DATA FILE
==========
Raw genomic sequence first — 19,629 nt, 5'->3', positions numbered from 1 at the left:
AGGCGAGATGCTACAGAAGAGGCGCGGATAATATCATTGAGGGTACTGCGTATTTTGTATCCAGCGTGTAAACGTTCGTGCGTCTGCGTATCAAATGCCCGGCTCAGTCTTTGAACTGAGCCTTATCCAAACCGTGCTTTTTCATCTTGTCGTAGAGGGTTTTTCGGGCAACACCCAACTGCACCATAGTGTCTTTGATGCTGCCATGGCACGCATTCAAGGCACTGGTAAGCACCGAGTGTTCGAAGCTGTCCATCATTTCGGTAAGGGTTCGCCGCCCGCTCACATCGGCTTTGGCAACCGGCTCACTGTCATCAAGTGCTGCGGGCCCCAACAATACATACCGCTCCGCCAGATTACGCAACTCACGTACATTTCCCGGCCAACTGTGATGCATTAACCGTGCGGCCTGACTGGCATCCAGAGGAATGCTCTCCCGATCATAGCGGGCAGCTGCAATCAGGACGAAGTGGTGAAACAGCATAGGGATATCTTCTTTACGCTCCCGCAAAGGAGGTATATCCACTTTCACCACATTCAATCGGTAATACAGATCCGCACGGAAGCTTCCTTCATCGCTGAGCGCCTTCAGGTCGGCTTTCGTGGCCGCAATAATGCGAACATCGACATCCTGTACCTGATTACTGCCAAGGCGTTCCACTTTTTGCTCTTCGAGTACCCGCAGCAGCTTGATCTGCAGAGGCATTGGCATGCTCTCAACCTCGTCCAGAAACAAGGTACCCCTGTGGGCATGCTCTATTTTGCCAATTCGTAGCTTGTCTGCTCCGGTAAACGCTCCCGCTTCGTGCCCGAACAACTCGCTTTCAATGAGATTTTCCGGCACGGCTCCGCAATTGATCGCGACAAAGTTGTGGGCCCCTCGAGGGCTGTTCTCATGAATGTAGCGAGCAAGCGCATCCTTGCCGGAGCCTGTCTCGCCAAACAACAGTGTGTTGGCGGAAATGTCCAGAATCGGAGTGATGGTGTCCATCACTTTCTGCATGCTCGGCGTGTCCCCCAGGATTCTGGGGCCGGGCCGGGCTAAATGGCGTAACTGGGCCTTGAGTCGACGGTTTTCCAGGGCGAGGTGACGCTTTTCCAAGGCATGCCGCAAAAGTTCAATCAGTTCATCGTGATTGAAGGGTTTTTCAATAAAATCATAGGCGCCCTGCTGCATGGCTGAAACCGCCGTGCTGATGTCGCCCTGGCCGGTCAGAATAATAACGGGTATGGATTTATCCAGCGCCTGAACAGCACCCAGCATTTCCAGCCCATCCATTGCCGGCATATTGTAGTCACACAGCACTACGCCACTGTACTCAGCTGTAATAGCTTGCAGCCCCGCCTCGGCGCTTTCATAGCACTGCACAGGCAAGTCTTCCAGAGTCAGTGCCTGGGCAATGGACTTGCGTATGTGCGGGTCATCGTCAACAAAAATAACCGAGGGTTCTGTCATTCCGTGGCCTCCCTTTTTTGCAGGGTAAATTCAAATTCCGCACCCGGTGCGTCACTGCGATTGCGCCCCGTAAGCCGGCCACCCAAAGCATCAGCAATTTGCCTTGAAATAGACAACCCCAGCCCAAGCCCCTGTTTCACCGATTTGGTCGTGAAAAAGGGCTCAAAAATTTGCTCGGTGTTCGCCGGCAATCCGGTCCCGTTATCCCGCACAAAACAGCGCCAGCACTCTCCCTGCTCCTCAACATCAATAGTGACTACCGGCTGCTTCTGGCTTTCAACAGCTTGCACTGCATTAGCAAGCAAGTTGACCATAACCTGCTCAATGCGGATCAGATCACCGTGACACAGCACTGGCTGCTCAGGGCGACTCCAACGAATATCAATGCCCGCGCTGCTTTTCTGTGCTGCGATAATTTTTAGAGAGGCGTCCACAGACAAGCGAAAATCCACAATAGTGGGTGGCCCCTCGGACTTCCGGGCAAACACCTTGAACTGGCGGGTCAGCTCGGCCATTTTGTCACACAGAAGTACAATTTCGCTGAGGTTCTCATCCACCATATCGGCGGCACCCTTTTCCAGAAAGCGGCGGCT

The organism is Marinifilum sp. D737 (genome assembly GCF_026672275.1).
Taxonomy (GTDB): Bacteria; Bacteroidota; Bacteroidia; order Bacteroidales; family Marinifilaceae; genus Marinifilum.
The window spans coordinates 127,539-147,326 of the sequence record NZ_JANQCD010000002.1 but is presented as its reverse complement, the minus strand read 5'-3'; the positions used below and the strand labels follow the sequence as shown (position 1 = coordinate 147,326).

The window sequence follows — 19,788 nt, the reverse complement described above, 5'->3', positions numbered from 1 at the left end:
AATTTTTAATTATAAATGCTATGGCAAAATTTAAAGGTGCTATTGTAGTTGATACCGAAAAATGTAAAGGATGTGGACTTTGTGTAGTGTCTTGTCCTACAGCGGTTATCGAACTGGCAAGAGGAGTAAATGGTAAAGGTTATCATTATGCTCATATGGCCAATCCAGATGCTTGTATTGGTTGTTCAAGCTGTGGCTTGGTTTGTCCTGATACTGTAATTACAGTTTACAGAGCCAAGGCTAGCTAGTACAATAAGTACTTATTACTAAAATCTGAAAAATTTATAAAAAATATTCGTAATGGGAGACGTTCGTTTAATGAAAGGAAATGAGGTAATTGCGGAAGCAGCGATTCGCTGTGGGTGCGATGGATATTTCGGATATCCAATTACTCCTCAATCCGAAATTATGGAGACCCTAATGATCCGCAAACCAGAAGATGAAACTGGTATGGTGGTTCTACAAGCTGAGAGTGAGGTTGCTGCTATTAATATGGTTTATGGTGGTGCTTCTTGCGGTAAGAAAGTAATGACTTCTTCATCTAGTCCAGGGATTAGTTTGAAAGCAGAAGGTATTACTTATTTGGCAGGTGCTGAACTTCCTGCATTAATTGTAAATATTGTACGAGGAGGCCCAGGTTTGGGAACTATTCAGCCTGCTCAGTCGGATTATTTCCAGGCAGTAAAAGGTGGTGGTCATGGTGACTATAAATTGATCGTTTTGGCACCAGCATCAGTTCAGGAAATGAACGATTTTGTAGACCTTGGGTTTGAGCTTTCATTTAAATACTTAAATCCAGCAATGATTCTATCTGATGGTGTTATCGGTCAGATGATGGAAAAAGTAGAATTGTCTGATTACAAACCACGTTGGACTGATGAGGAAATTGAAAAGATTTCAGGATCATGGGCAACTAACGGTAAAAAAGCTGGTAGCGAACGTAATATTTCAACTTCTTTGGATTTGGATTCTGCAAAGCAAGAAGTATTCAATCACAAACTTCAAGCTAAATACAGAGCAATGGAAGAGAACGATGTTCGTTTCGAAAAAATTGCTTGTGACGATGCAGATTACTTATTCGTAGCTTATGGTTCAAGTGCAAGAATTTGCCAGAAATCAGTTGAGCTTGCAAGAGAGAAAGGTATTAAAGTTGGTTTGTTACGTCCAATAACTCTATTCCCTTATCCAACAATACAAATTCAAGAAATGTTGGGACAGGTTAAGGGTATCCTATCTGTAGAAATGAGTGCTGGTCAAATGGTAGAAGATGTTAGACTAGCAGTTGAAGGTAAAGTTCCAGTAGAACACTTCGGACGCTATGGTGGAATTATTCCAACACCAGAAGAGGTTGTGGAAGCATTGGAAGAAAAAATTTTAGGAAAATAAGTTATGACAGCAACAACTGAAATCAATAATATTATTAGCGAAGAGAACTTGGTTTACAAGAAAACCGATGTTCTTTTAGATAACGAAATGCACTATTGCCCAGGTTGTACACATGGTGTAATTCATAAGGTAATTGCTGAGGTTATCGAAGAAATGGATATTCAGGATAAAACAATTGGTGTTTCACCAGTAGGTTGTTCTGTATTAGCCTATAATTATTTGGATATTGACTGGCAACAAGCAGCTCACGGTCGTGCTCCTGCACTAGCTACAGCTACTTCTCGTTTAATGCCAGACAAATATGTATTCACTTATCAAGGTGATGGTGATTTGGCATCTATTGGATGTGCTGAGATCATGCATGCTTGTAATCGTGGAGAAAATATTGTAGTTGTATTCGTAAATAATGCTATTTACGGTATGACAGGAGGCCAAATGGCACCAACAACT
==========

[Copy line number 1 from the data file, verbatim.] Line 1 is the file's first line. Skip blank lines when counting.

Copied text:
Raw genomic sequence first — 19,629 nt, 5'->3', positions numbered from 1 at the left: